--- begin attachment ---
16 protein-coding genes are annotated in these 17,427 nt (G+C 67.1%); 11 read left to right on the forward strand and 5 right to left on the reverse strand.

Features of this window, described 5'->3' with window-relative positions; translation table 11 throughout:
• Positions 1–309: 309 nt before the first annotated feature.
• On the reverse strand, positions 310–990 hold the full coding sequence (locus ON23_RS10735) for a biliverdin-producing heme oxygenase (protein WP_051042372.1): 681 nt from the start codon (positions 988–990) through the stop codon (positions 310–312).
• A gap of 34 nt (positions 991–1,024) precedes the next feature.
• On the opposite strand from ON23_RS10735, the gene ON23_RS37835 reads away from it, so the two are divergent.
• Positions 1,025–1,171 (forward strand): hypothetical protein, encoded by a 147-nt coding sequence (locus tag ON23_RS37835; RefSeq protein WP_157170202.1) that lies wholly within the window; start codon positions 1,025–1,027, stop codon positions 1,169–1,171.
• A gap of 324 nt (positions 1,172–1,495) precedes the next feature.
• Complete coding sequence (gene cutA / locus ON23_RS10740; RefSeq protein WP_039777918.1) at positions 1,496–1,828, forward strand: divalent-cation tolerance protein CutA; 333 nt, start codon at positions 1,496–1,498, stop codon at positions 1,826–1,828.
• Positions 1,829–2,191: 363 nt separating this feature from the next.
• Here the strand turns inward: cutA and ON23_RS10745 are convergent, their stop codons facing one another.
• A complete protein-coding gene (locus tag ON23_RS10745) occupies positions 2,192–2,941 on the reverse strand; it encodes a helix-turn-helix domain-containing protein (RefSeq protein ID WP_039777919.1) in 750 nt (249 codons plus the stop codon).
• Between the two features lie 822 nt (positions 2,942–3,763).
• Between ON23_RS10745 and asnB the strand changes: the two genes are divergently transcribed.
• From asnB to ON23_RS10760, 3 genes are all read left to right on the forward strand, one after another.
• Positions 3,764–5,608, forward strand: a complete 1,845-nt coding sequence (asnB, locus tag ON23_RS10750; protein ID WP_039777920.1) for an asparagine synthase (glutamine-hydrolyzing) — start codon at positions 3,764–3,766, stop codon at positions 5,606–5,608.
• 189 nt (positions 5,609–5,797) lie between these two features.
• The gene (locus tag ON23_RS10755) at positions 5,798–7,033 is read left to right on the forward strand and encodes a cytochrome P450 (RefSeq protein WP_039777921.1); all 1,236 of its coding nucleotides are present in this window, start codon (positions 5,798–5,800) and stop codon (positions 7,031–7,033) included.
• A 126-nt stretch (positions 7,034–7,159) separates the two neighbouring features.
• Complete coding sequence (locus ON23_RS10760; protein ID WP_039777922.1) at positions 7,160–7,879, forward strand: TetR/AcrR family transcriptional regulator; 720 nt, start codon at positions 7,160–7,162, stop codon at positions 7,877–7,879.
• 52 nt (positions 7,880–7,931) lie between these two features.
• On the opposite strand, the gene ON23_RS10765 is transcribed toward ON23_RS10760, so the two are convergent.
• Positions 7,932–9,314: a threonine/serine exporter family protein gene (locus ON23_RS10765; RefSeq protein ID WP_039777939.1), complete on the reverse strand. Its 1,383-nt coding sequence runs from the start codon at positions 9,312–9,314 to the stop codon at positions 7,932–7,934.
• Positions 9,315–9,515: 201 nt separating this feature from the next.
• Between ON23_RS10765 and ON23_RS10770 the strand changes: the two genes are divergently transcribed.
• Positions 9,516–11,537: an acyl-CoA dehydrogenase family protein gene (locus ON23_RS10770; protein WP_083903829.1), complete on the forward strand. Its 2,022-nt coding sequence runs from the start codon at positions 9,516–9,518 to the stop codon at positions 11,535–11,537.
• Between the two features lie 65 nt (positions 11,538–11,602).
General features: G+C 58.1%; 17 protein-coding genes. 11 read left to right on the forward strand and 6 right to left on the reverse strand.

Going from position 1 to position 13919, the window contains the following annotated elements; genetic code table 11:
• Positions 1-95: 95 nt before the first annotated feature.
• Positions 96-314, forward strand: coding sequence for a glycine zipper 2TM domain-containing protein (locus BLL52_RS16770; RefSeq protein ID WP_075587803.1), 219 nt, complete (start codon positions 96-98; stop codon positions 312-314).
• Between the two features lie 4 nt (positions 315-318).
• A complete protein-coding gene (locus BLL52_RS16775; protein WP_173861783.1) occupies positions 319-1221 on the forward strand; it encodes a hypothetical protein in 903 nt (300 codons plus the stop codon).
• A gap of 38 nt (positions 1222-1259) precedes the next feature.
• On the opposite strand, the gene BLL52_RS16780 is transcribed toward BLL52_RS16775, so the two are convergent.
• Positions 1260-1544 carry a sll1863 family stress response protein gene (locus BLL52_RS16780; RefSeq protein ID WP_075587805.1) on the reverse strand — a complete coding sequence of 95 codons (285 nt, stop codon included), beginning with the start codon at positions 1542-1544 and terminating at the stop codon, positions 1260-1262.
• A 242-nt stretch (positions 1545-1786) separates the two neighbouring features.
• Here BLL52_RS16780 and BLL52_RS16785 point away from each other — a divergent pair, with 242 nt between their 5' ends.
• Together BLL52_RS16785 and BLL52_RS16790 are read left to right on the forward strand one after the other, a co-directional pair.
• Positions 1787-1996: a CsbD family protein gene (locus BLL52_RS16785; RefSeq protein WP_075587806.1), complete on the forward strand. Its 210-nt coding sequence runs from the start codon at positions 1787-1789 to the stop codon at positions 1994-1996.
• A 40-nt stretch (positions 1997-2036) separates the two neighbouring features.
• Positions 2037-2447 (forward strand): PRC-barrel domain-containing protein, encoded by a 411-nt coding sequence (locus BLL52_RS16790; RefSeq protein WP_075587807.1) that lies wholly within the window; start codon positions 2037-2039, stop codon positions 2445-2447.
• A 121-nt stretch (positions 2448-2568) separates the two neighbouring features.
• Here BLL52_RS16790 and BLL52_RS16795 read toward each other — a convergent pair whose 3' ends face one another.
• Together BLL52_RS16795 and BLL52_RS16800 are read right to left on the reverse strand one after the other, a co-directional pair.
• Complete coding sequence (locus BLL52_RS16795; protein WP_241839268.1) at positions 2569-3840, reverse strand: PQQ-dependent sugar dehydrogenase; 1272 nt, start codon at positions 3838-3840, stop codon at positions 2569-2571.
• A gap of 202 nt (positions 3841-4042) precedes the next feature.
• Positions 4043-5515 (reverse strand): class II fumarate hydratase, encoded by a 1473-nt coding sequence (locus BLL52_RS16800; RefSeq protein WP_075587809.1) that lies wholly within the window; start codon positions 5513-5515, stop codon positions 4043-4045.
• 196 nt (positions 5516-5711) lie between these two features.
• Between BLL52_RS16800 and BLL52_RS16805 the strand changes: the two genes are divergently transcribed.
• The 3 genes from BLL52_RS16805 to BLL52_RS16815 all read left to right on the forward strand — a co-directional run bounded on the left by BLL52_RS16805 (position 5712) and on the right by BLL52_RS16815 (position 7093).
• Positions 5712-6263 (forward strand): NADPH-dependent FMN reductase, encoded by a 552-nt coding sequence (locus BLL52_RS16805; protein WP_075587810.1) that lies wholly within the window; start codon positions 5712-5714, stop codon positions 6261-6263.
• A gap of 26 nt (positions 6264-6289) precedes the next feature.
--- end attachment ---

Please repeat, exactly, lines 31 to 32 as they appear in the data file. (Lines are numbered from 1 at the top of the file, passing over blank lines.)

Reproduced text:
• Positions 96-314, forward strand: coding sequence for a glycine zipper 2TM domain-containing protein (locus BLL52_RS16770; RefSeq protein ID WP_075587803.1), 219 nt, complete (start codon positions 96-98; stop codon positions 312-314).
• Between the two features lie 4 nt (positions 315-318).